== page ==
It is a well known fact that one of the greatest hindrances we have to attaining our final happiness and blessedness, is the evil inclination of our hearts, the difficulty and dullness of spirit we have in respect to good rules; for, if this was not in the way, it would be the easiest thing possible to run in the path of virtues, and attain to the end for which we were created. Concerning which the Apostle says, "I delight in the Law of God, according to the inward man; but I see another law in my members warring against the law of my mind, and bringing me into captivity to the law of sin." (Rom. 7:22-23) This, then, is the universal cause of all our evil. One of the most efficacious means for overcoming this dullness and difficulty, and for facilitating this matter, is devotion; for as St. Thomas says, "Devotion is nothing else than a certain readiness and aptitude for doing good." For this takes away from our mind all that difficulty and dullness, and makes us quick and ready for all good. It is a spiritual refection, a refreshment, like the dew of Heaven, a breath and inspiration of the Holy Spirit, a supernatural affection. It so orders, strengthens, and transforms a man's heart, that it imparts a new taste and inspiration for spiritual things, a new distaste and abhorrence for sensible things....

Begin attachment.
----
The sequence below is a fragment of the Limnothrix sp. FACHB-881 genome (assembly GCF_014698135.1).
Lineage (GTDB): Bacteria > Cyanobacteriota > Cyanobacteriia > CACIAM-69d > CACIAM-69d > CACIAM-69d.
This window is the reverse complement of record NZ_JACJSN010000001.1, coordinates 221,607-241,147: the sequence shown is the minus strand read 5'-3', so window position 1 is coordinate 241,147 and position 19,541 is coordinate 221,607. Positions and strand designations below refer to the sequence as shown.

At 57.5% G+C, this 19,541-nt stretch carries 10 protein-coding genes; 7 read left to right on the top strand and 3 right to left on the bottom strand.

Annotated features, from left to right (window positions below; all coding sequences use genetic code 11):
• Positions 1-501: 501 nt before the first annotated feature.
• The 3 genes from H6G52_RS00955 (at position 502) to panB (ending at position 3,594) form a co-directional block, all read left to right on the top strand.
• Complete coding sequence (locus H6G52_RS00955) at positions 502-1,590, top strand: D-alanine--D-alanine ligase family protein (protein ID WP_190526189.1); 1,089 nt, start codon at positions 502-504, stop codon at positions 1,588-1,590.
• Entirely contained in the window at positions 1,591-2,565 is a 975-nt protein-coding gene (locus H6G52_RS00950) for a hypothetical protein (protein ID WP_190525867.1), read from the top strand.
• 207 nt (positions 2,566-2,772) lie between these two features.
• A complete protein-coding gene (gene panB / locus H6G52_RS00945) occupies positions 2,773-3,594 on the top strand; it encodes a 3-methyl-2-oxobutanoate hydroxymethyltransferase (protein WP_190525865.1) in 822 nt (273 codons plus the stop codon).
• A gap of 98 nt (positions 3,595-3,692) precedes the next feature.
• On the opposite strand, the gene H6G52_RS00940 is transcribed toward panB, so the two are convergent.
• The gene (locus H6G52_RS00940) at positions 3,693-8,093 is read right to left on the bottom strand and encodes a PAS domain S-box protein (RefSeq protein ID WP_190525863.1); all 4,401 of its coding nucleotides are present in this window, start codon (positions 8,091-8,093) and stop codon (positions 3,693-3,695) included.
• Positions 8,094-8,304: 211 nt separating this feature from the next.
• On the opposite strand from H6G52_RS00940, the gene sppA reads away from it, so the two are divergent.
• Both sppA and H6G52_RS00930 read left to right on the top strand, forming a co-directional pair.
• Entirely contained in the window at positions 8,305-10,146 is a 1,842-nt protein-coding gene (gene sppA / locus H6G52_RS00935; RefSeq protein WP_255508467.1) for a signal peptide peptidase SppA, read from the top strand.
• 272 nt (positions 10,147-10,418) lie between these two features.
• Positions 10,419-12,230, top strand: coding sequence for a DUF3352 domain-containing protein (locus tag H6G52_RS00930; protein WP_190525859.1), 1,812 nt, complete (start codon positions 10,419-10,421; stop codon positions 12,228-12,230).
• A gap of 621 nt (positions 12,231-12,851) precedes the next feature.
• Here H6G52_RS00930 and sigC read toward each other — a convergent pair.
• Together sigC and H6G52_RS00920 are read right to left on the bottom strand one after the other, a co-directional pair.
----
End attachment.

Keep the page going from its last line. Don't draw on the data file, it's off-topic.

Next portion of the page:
If you ask me, by what means so powerful and noble an affection of devotion is attained, the same holy teacher answers that it is by meditation and contemplation of divine things; for from deeply meditating and pondering over these things there springs up this disposition, and affection in the will, which is called devotion; and this stirs and moves us to all good.
Saint Teresa of Ávila on Saint Peter of Alcántara (Life, Chapter XXVII, 17):
And what an excellent likeness in the person of that blessed friar, Peter of Alcantara, God has just taken from us! The world cannot bear such perfection now; it is said that men's health is grown feebler, and that we are not now in those former times. But this holy man lived in our day; he had a spirit strong as those of another age, and so he trampled on the world. If men do not go about barefooted, nor undergo sharp penances, as he did, there are many ways, as I have said before, of trampling on the world; and our Lord teaches them when He finds the necessary courage. How great was the courage with which His Majesty filled the Saint I am speaking of! He did penance—oh, how sharp it was!—for seven-and-forty years, as all men know. I should like to speak of it, for I know it to be all true.